Tolkien’s Place


A few years back I read Humphrey Carpenter’s excellent, sad, and thrilling biography of John Ronald Reuel Tolkien. I don’t intend to here review that book, but I do recommend it for fans of the creator of such epic masterworks as The Lord of the Rings and one of my favorite little stories, Farmer Giles of Ham.

Tolkien is a storm on the horizon in the life of many writers (especially of speculative fiction). He threatens to overwhelm us in our imaginations. Aware of this, my tendency is to want to overcorrect.

While I was writing my first novel (for now, unpublished –what’s up, Pete) I was very careful not to read anything by Tolkien, or any of my favorite authors. I did not want to fall into mimetic tripe. I think I also suffer, like many would-be authors, from the popular prejudice that lives on in the snobbish comments of so many literary sages who say things like, “Oh, no. Not another sword and sorcerer book.”

But I sympathize with them as well. I agree that it appears that every fantasy-lover thinks he must write a story and inevitably falls into the patterns and clichés that are so familiar. I won’t call them orcs, I’ll call them “G’orcs.” Wow, good job. Big difference there. Doubtless there a thousand crude knock-offs of Tolkien, and no doubt English teachers, agents, and publishers tire of the tedious heaps of it. I hope I am not guilty of that charge, and have tried to be careful to avoid it.

I now believe that I have been, perhaps, too sensitive to this charge –too concerned that people not think of my story as just another knock-off. I believe that it very definitely is not. I think it has its innumerable sources in the deep sampiping1recesses of my soul, the self-revealing mystery of the outworking of my inner life, and from all the reading I have ever done. None of this reading is more prominent than the Robin Hood stories which have delighted me all my life. But Tolkien is there, in my mind, like a giant. And I am not afraid to say it.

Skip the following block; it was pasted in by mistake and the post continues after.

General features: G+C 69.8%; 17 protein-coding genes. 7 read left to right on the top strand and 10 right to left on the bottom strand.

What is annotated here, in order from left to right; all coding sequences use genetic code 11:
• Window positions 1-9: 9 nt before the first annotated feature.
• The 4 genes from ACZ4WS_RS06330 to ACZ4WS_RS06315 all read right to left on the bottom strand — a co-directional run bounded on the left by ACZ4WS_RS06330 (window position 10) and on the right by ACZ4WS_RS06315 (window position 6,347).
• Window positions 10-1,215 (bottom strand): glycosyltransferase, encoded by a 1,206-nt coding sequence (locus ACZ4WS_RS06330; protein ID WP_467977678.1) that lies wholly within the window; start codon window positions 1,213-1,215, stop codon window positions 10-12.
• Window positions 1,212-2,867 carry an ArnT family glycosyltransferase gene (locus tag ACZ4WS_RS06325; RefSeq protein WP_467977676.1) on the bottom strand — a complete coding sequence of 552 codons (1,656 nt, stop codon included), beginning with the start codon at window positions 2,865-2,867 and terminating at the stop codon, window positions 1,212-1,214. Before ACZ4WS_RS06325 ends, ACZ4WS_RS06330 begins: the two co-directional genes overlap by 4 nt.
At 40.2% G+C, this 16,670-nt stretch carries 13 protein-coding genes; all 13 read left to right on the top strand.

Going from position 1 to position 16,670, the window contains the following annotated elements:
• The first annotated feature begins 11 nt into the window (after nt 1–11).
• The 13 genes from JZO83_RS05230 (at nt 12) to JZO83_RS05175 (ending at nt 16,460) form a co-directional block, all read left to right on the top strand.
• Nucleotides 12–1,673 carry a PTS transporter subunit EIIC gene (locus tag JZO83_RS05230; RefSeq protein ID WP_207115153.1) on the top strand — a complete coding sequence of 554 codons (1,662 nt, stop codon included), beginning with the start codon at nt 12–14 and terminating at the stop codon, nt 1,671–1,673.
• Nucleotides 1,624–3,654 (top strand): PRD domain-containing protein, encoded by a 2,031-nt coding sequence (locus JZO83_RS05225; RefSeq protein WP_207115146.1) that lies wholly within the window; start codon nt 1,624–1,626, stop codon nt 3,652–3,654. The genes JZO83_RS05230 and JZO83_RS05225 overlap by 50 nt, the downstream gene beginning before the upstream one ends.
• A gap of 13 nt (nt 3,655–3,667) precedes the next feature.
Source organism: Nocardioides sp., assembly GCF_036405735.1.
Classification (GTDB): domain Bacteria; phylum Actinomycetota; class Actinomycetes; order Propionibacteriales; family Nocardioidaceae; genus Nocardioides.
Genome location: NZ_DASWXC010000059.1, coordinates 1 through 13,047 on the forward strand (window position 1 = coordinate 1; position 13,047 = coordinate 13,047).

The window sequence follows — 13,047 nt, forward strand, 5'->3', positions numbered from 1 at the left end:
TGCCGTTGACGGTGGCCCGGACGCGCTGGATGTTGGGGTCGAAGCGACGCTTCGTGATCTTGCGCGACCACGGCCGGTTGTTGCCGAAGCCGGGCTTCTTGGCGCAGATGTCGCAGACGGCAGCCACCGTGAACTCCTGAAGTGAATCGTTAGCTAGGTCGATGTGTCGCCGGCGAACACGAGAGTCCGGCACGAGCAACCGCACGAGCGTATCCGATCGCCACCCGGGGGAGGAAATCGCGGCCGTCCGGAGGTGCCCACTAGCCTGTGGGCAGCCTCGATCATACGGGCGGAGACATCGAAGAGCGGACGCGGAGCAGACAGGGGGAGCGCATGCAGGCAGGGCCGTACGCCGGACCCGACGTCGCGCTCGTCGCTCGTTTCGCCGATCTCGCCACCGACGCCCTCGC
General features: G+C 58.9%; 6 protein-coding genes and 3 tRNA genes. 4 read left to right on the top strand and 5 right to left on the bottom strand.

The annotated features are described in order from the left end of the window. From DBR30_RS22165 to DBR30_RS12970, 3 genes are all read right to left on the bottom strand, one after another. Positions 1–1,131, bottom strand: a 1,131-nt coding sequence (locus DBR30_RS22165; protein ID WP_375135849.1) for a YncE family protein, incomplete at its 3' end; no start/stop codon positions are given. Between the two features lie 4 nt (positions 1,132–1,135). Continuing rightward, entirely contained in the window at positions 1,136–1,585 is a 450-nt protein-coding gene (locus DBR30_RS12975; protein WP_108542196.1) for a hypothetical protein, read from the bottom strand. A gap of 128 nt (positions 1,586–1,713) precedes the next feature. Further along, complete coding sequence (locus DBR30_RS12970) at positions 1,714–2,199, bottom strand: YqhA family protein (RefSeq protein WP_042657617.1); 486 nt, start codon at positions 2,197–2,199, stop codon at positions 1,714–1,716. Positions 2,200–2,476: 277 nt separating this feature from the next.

I don’t care how common, or how unsophisticated, it is. I love J.R.R. Tolkien. I have since the moment I first cracked open The Hobbit, and I believe I shall till I live inside that blessed Light of which Tolkien presented such a delightful, and serious, reflection.

Here is the man himself on writing as sub-creation.

“What really happens is that the story-maker proves a successful ‘sub-creator’. He makes a Secondary World which your mind can enter. Inside it, what he relates is ‘true’: it accords with the laws of that world. You therefore believe it, while you are, as it were, inside. The moment disbelief arises, the spell is broken; the magic, or rather art, has failed. You are then out in the Primary World again, looking at the little abortive Secondary World from outside.”

“Every writer making a secondary world wishes in some measure to be a real maker, or hopes that he is drawing on reality: hopes that the peculiar quality of this secondary world (if not all the details) are derived from Reality, or are flowing into it.”
-John Ronald Reuel Tolkien


  1. Robert Treskillard


    You said:

    “I believe that [my story] very definitely is not [just another knock-of]. I think it has its innumerable sources in the deep recesses of my soul, the self-revealing mystery of the outworking of my inner life, and from all the reading I have ever done.”

    I’m greatly looking forward to reading your book!

    I like the JRRT quote … the first half made sense to me as a fiction writer. The second half, caught me by surprise. The writers creation flowing from reality? Or flowing in? Maybe both? Very interesting way to look at it … both coming from the world, yet changing the world.

    Certainly Tolkien’s works have done just that—thus he is, as you say, the giant in our minds.

    Thanks for sharing,


  2. Tony Heringer


    Strong words buddy, I look forward to the book. Have you read the Tom Shippey and Joseph Pearce books on Tolkien (“Author Of The Century” and “Man and Myth”)? They are both good reads. Shippey shows up in the “Lord Of The Rings” DVD extras for all three films.

  3. Travis Prinzi


    Well said. So much better to admit Tolkien’s influence and embrace it than try to avoid it. Resistance is futile.